Both Hungary and Croatia claimed that the silver had been unofficially excavated on their respective territories and illegally removed - and that it should, under their own and American laws, be returned to the country it came from.
Croatia and Hungary's lawyers indicated they were likely to appeal against the verdict.
The Marquess, 47, has sat through the whole of the seven-week trial. He told the court that he paid dollars 11m ( pounds 5.2m) to acquire the silver between 1982 and 1987, in collaboration with the late Peter Wilson, a former chairman of Sotheby's, and a London art dealer.
Pre-trial proceedings revaled that when Lord Northampton turned to Sotheby's in 1989 to sell the silver he was hoping to get pounds 60m for it, though Sotheby's own valuation was about pounds 40m.
The treasure was on display in the United States in 1990 prior to being taken to Switzerland for sale when a claim for its ownership was laid before the New York Supreme Court. Croatia and Hungary later joined the action.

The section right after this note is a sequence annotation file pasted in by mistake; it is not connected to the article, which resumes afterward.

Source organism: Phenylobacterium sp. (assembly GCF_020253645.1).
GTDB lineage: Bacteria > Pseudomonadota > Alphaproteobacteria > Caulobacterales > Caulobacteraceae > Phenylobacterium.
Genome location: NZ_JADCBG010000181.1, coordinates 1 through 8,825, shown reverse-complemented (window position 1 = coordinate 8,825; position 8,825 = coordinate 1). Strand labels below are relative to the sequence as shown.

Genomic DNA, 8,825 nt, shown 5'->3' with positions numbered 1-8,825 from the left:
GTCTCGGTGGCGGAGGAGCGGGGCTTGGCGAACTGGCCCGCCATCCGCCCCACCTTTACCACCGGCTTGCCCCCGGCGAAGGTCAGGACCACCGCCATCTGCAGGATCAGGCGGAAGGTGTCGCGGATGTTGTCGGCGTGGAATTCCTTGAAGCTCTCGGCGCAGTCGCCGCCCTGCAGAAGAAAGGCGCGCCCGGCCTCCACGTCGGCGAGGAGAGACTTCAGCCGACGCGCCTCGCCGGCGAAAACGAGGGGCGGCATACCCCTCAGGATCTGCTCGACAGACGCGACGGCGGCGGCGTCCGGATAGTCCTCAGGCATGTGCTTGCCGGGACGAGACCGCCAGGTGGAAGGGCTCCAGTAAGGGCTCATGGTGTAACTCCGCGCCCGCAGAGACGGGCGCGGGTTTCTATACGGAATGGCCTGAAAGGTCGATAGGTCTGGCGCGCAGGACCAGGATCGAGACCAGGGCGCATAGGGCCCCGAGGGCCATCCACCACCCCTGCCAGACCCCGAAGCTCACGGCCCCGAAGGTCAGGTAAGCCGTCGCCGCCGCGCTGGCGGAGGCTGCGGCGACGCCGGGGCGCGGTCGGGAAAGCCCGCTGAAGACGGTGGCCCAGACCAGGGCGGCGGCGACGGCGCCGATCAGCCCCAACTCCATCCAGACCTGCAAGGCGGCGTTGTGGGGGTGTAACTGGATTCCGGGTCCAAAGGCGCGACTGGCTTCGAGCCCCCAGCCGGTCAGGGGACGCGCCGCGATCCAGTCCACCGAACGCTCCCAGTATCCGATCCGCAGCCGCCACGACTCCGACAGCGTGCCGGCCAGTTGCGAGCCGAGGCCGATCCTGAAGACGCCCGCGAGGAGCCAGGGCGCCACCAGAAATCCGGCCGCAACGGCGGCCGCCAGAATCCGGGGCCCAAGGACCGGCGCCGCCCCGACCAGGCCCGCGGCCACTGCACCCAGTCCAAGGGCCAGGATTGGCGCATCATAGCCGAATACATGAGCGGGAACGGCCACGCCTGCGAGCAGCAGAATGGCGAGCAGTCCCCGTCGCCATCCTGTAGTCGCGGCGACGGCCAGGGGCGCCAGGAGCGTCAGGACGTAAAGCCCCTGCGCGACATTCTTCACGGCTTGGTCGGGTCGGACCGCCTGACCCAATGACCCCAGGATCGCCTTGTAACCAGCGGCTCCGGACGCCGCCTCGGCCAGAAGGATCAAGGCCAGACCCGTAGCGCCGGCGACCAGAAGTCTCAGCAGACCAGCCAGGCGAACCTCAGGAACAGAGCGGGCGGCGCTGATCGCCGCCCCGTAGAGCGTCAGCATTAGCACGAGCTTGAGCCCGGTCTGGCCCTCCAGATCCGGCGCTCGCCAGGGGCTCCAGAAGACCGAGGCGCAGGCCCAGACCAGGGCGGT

Lord Northampton said he was 'delighted' with the court's decision yesterday and now hoped to sell the silver.
His British lawyer, Ludovic de Walden, said that they would be pursuing an action against Allen and Overy and Peter Mimpriss, the solicitors who acted for Lord Northampton's interest over the Sevso treasure until 1990.
Mr de Walden said that he would also be investigating the status of a Scotland Yard inquiry into the origins of the silver, which has not hitherto led to any prosecutions.Reuse content